Listening as Reading: My Experience with Audiobooks

This isn’t my typical post about science fiction, fantasy, or video games, but I thought I’d share my experience with audiobooks. I’d still count that as a geeky interest, right?

About a year and a half ago, I started driving to work instead of taking public transportation, and to entertain myself on the commute, I began listening to audiobooks from Audible.

While the narrators’ voices took some getting used too — and listening feels quite different than reading — I came to love audiobooks not only for the entertainment value, but because it made me feel like a reader again. I went from reading maybe an hour a week to over an hour a day, and I polished off a novel a week for a while. The past year, my commute has been a little shorter — maybe an hour and 15 minutes a day — but I still manage to read a couple of books a month through Audible.

Some may say that listening to a book instead of reading it visually is cheating, but I don’t feel that way at all. Sure, when you read a book, you have more freedom to re-read paragraphs that you didn’t quite catch, go back to look something up from earlier in the book, and imagine what characters sound like and how a punch line might go in a joke. When you listen to the audio version, the narrator does a lot of the “work” for you there, which can be a delight when they are talented — or a distraction, an annoyance, or just a shame if they pull it off poorly.

However, listening to an audiobook requires a lot of concentration. It’s safe to listen while I’m driving, but it’s actually easier for your mind to wander when you’re listening to a book versus reading. That’s why I actually prefer listening when I’m actively driving — it’s the perfect combination. Whereas once, when I listened to an audiobook while sitting on a long bus trip… I fell asleep.

I also believe the point of reading something that’s been written is to ingest the story or the facts, the way things are phrased, the characters, the emotions, the plot beats. I love to write my own fiction, and I would be happy for people to listen to an audiobook of it — provided I also liked the way it was narrated, of course!

lat_handmaidaudio042317_19134917_8col.jpgAudiobooks can be really fun when the narrator does a good job. I’ve listened to some books, like Dune by Frank Herbert, that have an entire cast taking over different roles for pivotal scenes. I’ve also listened to books where authors do voices for different characters, including accents. These can be cheesy at times, but also endearing. For example, I listened to 12 books in J.D. Robb’s In Death mystery series, and I came to adore the characters and recognize them by the way narrator Susan Ericksen voices each of them. There are also just some knockout performances, like the introspective narration of Claire Danes reading The Handmaid’s Tale — she reads in a straightforward tone that matches the book’s somber style, yet also brings author Margaret Atwood’s poetic turns of phrase to life.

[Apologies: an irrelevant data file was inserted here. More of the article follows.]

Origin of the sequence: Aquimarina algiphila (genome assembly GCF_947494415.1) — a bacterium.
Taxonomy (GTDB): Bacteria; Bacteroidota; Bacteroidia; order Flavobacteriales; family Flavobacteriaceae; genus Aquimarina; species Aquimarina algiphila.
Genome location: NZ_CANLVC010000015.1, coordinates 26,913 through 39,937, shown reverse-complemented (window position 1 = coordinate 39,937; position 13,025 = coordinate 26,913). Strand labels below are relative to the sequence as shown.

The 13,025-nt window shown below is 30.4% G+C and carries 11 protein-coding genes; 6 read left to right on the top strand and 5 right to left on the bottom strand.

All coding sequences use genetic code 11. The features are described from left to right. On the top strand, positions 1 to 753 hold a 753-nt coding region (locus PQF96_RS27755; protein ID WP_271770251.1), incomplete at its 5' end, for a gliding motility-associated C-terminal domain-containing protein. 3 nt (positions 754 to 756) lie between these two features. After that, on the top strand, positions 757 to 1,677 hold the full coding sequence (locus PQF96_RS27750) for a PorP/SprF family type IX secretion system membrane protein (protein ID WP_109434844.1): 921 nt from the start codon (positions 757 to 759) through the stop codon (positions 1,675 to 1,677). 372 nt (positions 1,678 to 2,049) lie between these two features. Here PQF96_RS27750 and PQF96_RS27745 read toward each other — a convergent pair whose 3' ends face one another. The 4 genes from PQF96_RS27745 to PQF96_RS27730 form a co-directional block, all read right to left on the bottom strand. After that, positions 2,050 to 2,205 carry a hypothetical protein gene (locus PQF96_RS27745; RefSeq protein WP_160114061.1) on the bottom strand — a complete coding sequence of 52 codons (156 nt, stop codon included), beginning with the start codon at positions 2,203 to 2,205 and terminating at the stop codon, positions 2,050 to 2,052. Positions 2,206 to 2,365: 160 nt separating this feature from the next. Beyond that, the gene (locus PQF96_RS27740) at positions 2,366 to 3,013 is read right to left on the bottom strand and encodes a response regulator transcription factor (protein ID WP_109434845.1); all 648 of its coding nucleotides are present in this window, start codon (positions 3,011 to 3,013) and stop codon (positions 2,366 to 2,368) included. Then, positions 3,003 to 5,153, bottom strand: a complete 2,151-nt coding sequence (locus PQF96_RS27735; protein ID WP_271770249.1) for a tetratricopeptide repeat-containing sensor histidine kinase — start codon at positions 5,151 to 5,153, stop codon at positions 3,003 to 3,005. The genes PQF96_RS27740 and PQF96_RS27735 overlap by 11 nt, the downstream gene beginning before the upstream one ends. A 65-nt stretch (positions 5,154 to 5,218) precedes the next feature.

You can tell when a narrator loves what they’re reading. I’ve come to appreciate a good performance, but I also enjoy the feeling of reading along with someone else who loves the material. That’s what a good narrator achieves.

That’s why I’m very selective about which books I purchase as audiobooks. There have been a couple I tried to listen to, but because the narrator sounded so mismatched to the material — or, in one case, just sounded like an endearing but extremely boring grandpa telling an old story — I switched to reading on my Kindle instead. I usually am listening to one book through Audible while reading a second one on my Kindle, so I can enjoy both forms of reading. I always finish the Audible books much faster, because I am multi-tasking on my commute!